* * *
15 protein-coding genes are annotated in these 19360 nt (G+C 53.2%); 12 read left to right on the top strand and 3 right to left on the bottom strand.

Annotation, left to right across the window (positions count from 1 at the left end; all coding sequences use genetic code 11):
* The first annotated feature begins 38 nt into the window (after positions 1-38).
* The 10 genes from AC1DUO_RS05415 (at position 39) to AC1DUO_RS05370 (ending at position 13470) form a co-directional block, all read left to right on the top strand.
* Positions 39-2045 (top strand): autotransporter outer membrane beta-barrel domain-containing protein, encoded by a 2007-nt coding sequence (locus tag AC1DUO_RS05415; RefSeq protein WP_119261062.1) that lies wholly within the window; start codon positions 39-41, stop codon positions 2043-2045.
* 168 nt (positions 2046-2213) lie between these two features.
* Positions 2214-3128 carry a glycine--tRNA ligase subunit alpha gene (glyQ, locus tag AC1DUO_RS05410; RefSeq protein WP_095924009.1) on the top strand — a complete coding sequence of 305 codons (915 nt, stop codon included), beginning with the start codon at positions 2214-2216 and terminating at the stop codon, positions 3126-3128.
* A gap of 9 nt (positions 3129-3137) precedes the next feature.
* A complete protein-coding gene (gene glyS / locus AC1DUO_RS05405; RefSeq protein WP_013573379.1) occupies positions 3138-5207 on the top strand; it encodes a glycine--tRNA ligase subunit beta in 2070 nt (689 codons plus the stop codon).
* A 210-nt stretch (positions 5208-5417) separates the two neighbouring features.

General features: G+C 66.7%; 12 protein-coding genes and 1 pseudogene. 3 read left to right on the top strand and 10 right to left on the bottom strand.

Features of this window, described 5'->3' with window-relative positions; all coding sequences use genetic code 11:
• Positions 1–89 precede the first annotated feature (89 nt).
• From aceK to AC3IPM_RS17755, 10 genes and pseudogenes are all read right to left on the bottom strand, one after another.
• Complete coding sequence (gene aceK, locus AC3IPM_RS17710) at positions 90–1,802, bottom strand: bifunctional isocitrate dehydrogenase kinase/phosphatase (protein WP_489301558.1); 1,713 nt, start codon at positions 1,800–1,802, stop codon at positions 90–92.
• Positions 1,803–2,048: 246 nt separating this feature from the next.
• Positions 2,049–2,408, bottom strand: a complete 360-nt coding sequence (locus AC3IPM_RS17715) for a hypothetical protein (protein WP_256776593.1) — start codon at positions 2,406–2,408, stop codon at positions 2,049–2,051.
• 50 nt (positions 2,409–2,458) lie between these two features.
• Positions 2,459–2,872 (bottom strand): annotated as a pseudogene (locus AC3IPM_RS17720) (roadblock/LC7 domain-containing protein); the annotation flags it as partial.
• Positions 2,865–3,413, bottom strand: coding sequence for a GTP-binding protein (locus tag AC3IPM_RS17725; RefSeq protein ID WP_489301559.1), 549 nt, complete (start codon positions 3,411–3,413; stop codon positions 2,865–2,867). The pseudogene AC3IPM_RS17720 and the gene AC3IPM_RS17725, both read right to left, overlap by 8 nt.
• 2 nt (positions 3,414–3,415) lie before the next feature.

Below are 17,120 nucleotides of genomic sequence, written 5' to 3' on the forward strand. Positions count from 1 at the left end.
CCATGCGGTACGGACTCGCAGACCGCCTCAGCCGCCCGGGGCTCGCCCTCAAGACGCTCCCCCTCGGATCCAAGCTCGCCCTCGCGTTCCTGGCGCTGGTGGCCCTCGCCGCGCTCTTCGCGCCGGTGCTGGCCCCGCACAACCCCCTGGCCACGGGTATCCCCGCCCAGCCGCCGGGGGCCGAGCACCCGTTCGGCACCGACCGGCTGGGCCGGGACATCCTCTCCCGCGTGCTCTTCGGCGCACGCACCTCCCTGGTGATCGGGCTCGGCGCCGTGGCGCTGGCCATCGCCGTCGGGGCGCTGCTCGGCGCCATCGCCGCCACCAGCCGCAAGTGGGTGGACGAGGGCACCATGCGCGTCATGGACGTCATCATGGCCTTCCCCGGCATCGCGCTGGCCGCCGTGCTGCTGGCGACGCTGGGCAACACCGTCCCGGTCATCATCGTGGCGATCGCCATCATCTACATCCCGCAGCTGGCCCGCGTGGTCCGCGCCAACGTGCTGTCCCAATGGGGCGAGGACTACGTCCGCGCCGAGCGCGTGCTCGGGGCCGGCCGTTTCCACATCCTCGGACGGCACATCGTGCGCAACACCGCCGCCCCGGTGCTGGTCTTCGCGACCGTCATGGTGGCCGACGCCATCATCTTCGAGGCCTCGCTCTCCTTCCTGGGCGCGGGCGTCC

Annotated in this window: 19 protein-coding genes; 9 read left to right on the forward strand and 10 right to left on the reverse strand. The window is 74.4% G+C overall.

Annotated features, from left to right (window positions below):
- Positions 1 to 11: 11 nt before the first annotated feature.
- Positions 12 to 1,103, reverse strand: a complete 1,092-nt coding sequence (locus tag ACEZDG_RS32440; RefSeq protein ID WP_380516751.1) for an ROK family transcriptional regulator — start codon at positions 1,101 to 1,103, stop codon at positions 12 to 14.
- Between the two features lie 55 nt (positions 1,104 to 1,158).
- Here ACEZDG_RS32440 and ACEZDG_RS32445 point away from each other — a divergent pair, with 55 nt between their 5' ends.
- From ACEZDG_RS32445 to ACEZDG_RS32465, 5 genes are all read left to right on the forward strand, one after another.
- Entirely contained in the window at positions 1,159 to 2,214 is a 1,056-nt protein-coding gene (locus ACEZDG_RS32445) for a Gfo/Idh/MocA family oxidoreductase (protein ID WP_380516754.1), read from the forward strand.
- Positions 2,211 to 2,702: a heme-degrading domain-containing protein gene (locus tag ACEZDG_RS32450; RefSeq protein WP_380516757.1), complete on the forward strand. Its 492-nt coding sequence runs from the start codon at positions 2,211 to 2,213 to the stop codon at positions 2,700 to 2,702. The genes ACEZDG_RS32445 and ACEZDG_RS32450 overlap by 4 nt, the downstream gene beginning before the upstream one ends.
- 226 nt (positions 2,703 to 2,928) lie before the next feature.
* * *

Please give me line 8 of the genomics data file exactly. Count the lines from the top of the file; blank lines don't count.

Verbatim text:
* A gap of 9 nt (positions 3129-3137) precedes the next feature.